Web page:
Record levels of inflation are weighing on the construction industry when contractors are already feeling the squeeze from labor and supply shortages.
Contractors are seeing staggering increases for construction inflation, according to Associated General Contractors analysis. The Producer Price Index for inputs to new nonresidential construction — a weighted average of the goods and services purchased for every type of new construction other than housing — rose 24.1% between June 2020 and June 2021. By comparison, the inflation rate was 2.5% for the same period a year earlier.
“The construction industry is in the midst of a period of exceptionally steep and fast-rising costs for a variety of materials, compounded by major supply-chain disruptions and a shortage of available workers — a combination that threatens the financial health of many contractors,” the AGC analysis stated.
The scenario has created a formidable task for firms trying to plan for projects amidst the many market uncertainties. The good news is contractors can take steps to inform project forecasting, set realistic expectations, and take away some of the sting of inflation in the process.
The Upside of Inflation
Although the idea of inflation tends to provoke panic, economists point out there are some tradeoffs — and even benefits — when inflation is concerned.
Even though the prices of goods may be rising, those increases could bode well for the availability of labor and a higher volume of projects, according to Associated Builders and Contractors chief economist Anirban Basu.
Inflation will make it more difficult for people to pay their bills. That could force more people into the workforce, Basu explained recently in Construction Dive.
“That might induce them back into the labor market, which I think would be a positive. It’s time to get back to work,” Basu said.
Another advantage of rising prices, Basu said, is that it has put pressure on developers to lock in contracts before prices can go even higher – and while contractors still can take on the work.
“And to build a project, you don’t build it in a day — you build it in a year and a half, or two years. So people are starting to think that if they wait, they may miss the right opportunity to build their project,” Basu told Construction Dive.
Forecasting During Inflation
Information and communication are key when it comes to predicting project costs during a volatile inflationary environment. Here are some steps construction firms can take:
- Regularly revisit your company’s budget forecasts. Set dates for when to review these forecasts throughout the year to determine whether your firm is in line with budget predictions to avoid underbidding or overbidding on jobs as the year progresses.
- Take a cue from history. Look over your company’s historical budget data, as well as trends for the industry at large. History tends to repeat itself, and this data will help inform how to forecast future construction projects.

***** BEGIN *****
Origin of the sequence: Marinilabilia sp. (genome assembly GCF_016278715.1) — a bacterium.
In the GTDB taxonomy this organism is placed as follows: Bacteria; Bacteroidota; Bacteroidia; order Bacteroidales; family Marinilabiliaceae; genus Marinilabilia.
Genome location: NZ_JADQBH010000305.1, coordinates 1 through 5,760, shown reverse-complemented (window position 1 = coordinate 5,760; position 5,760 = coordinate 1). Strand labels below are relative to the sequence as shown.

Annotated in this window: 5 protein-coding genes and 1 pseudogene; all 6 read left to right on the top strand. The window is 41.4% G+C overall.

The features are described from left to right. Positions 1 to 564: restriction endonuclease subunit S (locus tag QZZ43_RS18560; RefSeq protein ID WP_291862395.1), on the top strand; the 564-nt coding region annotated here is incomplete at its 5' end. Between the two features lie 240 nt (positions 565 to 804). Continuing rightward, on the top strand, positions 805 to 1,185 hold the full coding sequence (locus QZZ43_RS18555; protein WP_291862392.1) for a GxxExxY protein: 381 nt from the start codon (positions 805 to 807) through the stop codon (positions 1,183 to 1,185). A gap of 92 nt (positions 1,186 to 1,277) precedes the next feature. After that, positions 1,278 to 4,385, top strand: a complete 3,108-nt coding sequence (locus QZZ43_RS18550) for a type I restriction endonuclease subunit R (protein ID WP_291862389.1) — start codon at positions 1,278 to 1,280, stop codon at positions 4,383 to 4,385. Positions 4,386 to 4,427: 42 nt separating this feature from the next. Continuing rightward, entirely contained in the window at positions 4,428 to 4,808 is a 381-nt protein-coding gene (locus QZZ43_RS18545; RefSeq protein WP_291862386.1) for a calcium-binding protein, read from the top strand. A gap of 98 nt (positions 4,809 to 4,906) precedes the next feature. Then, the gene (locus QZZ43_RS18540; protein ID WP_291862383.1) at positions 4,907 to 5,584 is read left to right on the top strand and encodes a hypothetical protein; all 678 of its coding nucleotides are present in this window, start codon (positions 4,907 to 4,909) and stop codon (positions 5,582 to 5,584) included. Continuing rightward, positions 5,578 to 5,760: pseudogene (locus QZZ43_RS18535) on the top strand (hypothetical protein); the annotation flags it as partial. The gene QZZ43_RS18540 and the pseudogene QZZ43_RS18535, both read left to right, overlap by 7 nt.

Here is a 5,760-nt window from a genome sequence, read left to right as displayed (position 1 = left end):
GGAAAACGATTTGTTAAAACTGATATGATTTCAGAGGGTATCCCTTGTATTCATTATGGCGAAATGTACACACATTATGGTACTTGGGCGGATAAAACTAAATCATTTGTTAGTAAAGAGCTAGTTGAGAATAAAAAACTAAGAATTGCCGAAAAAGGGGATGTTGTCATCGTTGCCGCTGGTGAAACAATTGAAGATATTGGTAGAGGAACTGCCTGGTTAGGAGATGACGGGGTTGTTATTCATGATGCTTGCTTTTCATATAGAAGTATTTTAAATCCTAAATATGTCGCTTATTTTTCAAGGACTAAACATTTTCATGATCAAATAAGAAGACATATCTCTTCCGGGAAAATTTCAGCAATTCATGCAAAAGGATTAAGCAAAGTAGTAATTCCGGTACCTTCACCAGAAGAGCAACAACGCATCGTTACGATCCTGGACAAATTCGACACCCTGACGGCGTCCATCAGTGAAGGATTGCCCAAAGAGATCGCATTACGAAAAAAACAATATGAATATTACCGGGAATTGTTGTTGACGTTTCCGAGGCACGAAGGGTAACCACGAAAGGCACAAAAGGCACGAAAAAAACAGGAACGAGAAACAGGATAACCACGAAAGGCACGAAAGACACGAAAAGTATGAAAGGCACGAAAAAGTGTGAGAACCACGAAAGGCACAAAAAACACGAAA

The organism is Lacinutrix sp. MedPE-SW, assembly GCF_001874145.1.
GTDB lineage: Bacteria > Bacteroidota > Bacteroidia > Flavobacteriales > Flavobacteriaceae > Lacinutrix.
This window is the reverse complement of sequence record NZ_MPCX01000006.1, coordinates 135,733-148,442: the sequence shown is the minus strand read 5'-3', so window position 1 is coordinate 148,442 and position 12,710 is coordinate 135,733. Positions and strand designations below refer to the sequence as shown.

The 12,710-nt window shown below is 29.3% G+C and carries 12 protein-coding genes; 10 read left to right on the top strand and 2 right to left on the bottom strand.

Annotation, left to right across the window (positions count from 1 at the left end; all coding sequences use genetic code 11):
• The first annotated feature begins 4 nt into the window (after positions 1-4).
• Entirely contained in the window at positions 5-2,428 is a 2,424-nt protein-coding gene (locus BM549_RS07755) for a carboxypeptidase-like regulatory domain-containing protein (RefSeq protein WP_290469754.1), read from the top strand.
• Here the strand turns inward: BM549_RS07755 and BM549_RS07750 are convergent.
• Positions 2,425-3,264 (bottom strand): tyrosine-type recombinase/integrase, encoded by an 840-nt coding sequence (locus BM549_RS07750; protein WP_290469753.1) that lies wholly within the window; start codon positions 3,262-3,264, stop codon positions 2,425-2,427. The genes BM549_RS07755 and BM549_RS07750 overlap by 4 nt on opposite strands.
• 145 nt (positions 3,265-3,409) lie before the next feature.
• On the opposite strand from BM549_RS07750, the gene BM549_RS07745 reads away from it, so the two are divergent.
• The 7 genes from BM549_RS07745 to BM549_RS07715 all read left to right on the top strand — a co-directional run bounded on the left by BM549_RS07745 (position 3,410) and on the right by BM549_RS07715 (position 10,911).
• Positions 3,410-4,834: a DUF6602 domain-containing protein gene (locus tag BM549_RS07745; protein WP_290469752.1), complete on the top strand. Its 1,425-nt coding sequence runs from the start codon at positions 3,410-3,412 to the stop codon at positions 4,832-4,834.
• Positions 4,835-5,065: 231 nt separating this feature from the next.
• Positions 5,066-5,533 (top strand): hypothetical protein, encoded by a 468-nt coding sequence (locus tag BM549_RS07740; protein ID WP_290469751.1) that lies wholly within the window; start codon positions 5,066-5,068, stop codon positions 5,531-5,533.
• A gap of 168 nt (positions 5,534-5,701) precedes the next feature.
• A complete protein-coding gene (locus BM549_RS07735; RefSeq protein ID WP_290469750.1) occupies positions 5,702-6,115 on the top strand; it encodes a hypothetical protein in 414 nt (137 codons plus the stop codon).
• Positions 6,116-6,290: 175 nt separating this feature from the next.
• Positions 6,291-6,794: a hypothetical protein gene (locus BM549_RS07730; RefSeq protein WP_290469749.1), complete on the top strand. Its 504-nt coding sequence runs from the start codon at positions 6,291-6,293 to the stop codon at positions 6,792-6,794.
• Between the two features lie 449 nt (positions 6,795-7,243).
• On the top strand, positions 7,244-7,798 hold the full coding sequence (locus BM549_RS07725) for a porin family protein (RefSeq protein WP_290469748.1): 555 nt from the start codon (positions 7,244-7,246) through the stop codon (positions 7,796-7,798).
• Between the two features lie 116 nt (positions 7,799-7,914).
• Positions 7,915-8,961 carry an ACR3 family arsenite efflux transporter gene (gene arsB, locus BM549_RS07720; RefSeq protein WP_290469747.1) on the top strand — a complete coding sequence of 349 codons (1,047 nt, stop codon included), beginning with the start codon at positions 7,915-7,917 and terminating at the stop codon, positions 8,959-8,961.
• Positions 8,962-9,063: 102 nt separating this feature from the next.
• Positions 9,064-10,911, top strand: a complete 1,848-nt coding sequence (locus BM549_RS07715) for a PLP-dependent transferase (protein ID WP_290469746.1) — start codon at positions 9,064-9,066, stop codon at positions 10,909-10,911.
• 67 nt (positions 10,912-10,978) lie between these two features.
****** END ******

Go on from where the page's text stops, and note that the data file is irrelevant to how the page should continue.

- Factor in direct and indirect costs. It’s just as important to include direct labor costs such as office administration and equipment fees as it is to add in more obvious, direct labor costs such as payroll taxes, workers’ compensation, and liability insurance. You’ll need to account for both types of costs if you want to make sure to have enough money to pay your employees.
- Keep owners informed on price changes. Keep tabs on credible, third-party data about changes in material costs and supply chain slowdowns that might affect a project’s cost and schedule, and regularly supply owners with timely updates on the latest information.
- Consider adding price adjustment clauses. These can protect both owner and contractor from unexpected spikes in materials prices. ConsensusDocs includes a price escalation resource center and provides model contract documents with industry-standard language for these clauses.
- Work with project owner to discuss timing for ordering materials. Buying materials early in the process can help you lock in prices before they start creeping up.
- Accept the reality of significant price adjustments. Inflation is real, and all indications suggest it will be here for a while. Assuming it’s just a temporary economic blip could leave you short on money in the long run.
Take comfort in knowing inflation won’t keep climbing forever.
“Materials prices do eventually reverse course,” AGC’s analysis says. “Owners and contractors alike will benefit when that happens. Until then, cooperation and communication can help reduce the damage.”
Staying on top of inflation rates — and forecasting projects accordingly — can be a daunting task. Our team of professionals can offer assistance and insights to help you accommodate inflation during these times.
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Unless expressly stated otherwise, any federal tax advice contained in this communication is not intended or written to be used, and cannot be used or relied upon, for the purpose of avoiding penalties under the Internal Revenue Code, or for promoting, marketing, or recommending any transaction or matter addressed herein.